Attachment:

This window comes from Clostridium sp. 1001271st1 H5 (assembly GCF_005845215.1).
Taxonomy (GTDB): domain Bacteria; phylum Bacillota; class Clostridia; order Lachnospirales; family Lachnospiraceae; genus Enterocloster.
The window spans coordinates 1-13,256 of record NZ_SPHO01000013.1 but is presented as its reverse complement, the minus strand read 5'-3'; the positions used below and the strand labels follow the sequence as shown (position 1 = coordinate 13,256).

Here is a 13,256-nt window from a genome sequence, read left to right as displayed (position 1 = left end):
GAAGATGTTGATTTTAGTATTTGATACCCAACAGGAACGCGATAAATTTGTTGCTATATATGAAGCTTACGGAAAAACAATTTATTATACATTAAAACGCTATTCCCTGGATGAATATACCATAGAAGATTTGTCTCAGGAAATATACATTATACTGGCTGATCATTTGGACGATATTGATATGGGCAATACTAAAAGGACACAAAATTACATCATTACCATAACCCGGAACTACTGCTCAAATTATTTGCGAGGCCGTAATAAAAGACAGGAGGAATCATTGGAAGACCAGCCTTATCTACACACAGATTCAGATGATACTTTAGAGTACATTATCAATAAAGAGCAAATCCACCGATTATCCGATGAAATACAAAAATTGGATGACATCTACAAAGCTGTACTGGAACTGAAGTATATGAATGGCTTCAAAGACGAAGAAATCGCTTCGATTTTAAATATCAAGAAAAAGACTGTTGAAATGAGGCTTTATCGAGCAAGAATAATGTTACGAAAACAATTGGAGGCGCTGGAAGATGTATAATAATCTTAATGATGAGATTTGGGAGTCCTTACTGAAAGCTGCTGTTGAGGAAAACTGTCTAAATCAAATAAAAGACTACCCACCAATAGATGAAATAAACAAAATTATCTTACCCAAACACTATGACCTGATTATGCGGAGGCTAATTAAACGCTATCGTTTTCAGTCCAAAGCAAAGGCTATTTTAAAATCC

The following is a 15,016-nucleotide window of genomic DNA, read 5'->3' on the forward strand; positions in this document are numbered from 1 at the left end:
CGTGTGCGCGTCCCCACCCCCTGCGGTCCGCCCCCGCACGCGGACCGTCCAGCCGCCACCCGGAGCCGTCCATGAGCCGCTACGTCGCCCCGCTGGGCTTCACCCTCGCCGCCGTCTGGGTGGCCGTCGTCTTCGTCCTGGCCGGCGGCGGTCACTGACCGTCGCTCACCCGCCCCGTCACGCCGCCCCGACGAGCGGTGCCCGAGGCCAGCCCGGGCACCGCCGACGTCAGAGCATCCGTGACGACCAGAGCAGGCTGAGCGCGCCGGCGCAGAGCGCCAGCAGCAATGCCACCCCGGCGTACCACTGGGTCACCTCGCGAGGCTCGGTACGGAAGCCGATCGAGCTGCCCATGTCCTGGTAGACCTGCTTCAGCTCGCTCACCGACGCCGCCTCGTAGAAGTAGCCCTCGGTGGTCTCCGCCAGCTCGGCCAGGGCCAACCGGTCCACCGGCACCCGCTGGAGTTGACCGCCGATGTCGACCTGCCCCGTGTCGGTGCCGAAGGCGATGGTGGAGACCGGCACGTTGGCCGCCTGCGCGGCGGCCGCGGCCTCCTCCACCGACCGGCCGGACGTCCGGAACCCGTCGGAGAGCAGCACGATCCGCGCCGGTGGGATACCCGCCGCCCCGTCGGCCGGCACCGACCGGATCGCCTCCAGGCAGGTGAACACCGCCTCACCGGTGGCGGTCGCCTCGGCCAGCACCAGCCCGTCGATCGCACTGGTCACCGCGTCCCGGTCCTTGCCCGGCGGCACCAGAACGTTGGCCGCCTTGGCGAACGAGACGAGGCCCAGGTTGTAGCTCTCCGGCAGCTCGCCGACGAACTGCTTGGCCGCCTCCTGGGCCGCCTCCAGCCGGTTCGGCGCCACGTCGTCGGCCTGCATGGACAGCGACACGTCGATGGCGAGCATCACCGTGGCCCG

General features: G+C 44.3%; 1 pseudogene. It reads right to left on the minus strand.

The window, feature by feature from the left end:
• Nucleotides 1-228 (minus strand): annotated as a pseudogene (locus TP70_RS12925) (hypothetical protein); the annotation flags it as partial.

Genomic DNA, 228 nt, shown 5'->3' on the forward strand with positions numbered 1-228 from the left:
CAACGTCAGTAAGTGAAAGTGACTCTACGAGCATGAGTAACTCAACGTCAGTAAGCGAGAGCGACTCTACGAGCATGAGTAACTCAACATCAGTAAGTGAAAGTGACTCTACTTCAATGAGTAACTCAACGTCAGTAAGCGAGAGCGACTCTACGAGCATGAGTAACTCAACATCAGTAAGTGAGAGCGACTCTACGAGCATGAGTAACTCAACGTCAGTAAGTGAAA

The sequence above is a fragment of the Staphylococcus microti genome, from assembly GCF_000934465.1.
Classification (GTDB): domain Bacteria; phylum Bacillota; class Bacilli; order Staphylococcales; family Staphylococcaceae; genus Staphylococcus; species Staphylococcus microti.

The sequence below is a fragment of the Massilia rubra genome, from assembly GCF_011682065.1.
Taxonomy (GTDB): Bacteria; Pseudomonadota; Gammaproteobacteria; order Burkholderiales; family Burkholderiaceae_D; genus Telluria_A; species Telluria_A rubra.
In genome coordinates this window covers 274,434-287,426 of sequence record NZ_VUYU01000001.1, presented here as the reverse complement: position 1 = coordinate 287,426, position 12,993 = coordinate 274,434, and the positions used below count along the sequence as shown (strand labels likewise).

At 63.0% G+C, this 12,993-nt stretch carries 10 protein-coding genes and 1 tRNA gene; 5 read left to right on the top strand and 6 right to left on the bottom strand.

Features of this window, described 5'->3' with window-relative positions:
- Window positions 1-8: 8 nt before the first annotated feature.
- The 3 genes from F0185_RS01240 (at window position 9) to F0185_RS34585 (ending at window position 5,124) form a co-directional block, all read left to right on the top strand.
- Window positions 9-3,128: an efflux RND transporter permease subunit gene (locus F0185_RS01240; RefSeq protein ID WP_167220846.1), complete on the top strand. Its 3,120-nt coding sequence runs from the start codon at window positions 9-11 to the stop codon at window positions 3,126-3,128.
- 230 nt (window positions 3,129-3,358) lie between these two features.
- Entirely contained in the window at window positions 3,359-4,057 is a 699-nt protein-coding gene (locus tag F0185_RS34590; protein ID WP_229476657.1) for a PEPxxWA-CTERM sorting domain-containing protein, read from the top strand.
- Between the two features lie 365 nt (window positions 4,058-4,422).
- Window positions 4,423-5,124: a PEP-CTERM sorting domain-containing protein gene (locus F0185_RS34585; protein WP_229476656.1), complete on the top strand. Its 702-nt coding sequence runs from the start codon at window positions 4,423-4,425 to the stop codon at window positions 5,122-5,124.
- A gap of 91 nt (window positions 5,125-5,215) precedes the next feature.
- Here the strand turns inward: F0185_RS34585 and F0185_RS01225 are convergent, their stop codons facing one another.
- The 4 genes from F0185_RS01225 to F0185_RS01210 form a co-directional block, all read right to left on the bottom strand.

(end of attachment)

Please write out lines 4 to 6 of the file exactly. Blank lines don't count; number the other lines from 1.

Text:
Here is a 13,256-nt window from a genome sequence, read left to right as displayed (position 1 = left end):
GAAGATGTTGATTTTAGTATTTGATACCCAACAGGAACGCGATAAATTTGTTGCTATATATGAAGCTTACGGAAAAACAATTTATTATACATTAAAACGCTATTCCCTGGATGAATATACCATAGAAGATTTGTCTCAGGAAATATACATTATACTGGCTGATCATTTGGACGATATTGATATGGGCAATACTAAAAGGACACAAAATTACATCATTACCATAACCCGGAACTACTGCTCAAATTATTTGCGAGGCCGTAATAAAAGACAGGAGGAATCATTGGAAGACCAGCCTTATCTACACACAGATTCAGATGATACTTTAGAGTACATTATCAATAAAGAGCAAATCCACCGATTATCCGATGAAATACAAAAATTGGATGACATCTACAAAGCTGTACTGGAACTGAAGTATATGAATGGCTTCAAAGACGAAGAAATCGCTTCGATTTTAAATATCAAGAAAAAGACTGTTGAAATGAGGCTTTATCGAGCAAGAATAATGTTACGAAAACAATTGGAGGCGCTGGAAGATGTATAATAATCTTAATGATGAGATTTGGGAGTCCTTACTGAAAGCTGCTGTTGAGGAAAACTGTCTAAATCAAATAAAAGACTACCCACCAATAGATGAAATAAACAAAATTATCTTACCCAAACACTATGACCTGATTATGCGGAGGCTAATTAAACGCTATCGTTTTCAGTCCAAAGCAAAGGCTATTTTAAAATCC

The following is a 15,016-nucleotide window of genomic DNA, read 5'->3' on the forward strand; positions in this document are numbered from 1 at the left end: